This project is laboratory intense and is suitable if you want to develop laboratory skills and work in a research project. We think that you have some basic laboratory training from previous courses and want to work with new methods and method development.

Main supervisor: Karl Ljung (Geology Lund Univeristy).

Co-supervisors: Johan Eckdahl (Lund and Umeå Univeristy); Dan Metcalfe (Umeå University); Jeppe Kristensen (Oxford University)

Contact: Karl Ljung, karl [dot] ljung [at] geol [dot] lu [dot] se (karl[dot]ljung[at]geol[dot]lu[dot]se), 046-2223996

Inlagt: 2022-01-03

Age and origin of postglacial sediment slumps in Lake Siljan, central Sweden

As part of an ongoing project focussing on the deglaciation dynamics and subsequent lake development of the Siljan region in the county of Dalarna, sediment records from 20-50 m depth in Lake Orsajön have already been obtained. Together with detailed sonar-based bathymetry surveys, these investigations provide evidence of km-sized sediment slumps at great depths that probably took place in the early Holocene. To clarify their timing and triggering processes, similar slump deposits in the even larger and deeper Lake Siljan will be sampled by piston coring in the early spring of 2022. An opportunity for a master thesis project, preferably involving participation in the fieldwork, is offered based on this material. The methods involved will include age determination and age modelling based on radiocarbon dating, lithological and geochemical analyses of lake sediments, as well as interpretation of geophysical data. NOTE: The fieldwork is planned take place during the first week of March, so please let us know as soon as possible if you are interested.

bathymetry image
Sonar-based bathymetry image (depth scale in m) of the southern part of the deep channel running through Lake Siljan, demonstrating a massive slump scar through sloping sediments and adjacent dislocated deposits. The inset photograph shows the preferred fieldwork approach, UWITEC piston coring, for sampling of sediment records from deep lakes.

Supervisors: Dan Hammarlund, Per Möller, Karl Ljung
Date added: 2021-12-02

Solar storms in a paleoperspective

The recent discovery of abrupt short-term radionuclide production rate increases received considerable attention since they can be related to enormous solar storms (see e.g. ).  Such an event could have devastating effects on our technological infrastructure today. Significant efforts are nowadays focusing on high-resolution (annual) 14C measurements in tree rings to identify more of such events. However, ice core 10Be and 36Cl records have the potential to (i) increase the possibility for more reliable detection of such strong solar storm events and (ii) characterise such events in terms of number of particles and energy.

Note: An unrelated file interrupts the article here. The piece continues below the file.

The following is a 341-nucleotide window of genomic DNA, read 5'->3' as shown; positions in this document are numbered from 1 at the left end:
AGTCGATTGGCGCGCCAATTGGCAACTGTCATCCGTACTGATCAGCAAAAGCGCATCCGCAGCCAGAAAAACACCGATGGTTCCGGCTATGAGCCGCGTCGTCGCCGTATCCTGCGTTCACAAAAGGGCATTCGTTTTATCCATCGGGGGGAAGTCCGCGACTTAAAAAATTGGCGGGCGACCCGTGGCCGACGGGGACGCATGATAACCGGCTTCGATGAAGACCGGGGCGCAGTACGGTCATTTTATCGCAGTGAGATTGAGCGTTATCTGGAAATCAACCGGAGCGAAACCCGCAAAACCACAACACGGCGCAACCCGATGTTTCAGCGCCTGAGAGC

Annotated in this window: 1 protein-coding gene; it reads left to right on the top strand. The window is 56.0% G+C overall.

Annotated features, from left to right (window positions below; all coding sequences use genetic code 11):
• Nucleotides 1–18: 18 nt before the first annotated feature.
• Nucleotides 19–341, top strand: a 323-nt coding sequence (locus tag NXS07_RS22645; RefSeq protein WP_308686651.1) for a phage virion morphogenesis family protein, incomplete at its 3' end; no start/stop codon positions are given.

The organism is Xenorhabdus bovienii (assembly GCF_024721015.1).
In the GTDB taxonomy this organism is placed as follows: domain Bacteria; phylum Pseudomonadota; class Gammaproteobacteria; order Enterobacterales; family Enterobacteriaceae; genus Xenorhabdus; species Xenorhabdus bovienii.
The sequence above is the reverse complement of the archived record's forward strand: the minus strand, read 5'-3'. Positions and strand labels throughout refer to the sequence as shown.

The master thesis will focus on the investigation of potential new solar storm events. It will likely involve ice core sampling at the ice core storage in Copenhagen and it will involve 10Be and 36Cl sample preparation at Lund University. The analysis will include an assessment of the likelihood of the identification of new solar storm event and an assessment of its characteristics.

Supervisors: Raimund Muscheler, Florian Mekhaldi
Date added: 2019-01-24

Are you a geology student and interested in archeology and palynology?

Write your thesis within the project "Archeology in Vännebo - a research study"

The lake Vännebosjön is located in Roasjö parish, Svenljunga municipality, Västergötland (approx. 200 km north of Lund). Along its eastern shore, a number of Iron Age metal objects have been found, including gilded horse harness details, weapons and more, that could typically be dated to the Migration Period, ie around AD 400-550.
The history of the area is relatively unknown despite its spectacular finds. Therefore, with the help of modern archaeological methodology and interdisciplinary working methods, we want to try to understand the development of the site during prehistoric times in general and the migration period in particular. Was there a settlement adjacent to the place of sacrifice? If so, where was it? When were the possible settlements established and how have the landscape and vegetation changed in the vicinity of the lake during the Middle and Late Iron Age?

Pollen analysis of the lake sediments in Vännebosjön, preferably two drill cores - that will be your task!
Other interdisciplinary methods that will be used: soil chemical analyzes, georadar and magnetometer surveys, metal detection.

The goal is to carry out the field work steps (including the pollen analysis) during 2021 and 2022. The time frame is flexible and depending on how the analysis results turn out, the project will be extended.

Supervisors: Karl Ljung, Anne Birgitte Nielsen
In collaboration with archaeologists: Elinor Malmberg, Simon Karlsson, Kulturmiljö, VGR
Date added: 2021-04-16


eichstatt berlin
Photo: Elisabeth Einarsson